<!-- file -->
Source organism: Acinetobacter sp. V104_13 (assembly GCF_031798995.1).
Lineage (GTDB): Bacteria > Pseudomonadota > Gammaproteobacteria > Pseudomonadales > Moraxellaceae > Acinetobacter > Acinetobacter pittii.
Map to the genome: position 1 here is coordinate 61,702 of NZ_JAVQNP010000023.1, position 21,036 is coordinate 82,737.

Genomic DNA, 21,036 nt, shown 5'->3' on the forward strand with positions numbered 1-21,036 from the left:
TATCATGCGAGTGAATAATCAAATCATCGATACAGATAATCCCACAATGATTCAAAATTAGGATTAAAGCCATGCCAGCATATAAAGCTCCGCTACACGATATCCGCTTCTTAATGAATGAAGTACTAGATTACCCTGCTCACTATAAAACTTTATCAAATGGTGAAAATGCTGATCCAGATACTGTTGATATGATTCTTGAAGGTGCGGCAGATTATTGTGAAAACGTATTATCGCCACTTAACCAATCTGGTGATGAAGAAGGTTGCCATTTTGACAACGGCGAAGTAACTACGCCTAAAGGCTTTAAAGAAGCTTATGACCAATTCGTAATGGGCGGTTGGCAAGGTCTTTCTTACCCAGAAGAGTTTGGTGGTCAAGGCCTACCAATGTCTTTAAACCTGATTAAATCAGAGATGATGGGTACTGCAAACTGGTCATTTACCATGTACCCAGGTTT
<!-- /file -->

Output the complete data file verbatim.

Source organism: Acinetobacter sp. V104_13 (assembly GCF_031798995.1).
Lineage (GTDB): Bacteria > Pseudomonadota > Gammaproteobacteria > Pseudomonadales > Moraxellaceae > Acinetobacter > Acinetobacter pittii.
Map to the genome: position 1 here is coordinate 61,702 of NZ_JAVQNP010000023.1, position 21,036 is coordinate 82,737.

Genomic DNA, 21,036 nt, shown 5'->3' on the forward strand with positions numbered 1-21,036 from the left:
TATCATGCGAGTGAATAATCAAATCATCGATACAGATAATCCCACAATGATTCAAAATTAGGATTAAAGCCATGCCAGCATATAAAGCTCCGCTACACGATATCCGCTTCTTAATGAATGAAGTACTAGATTACCCTGCTCACTATAAAACTTTATCAAATGGTGAAAATGCTGATCCAGATACTGTTGATATGATTCTTGAAGGTGCGGCAGATTATTGTGAAAACGTATTATCGCCACTTAACCAATCTGGTGATGAAGAAGGTTGCCATTTTGACAACGGCGAAGTAACTACGCCTAAAGGCTTTAAAGAAGCTTATGACCAATTCGTAATGGGCGGTTGGCAAGGTCTTTCTTACCCAGAAGAGTTTGGTGGTCAAGGCCTACCAATGTCTTTAAACCTGATTAAATCAGAGATGATGGGTACTGCAAACTGGTCATTTACCATGTACCCAGGTTT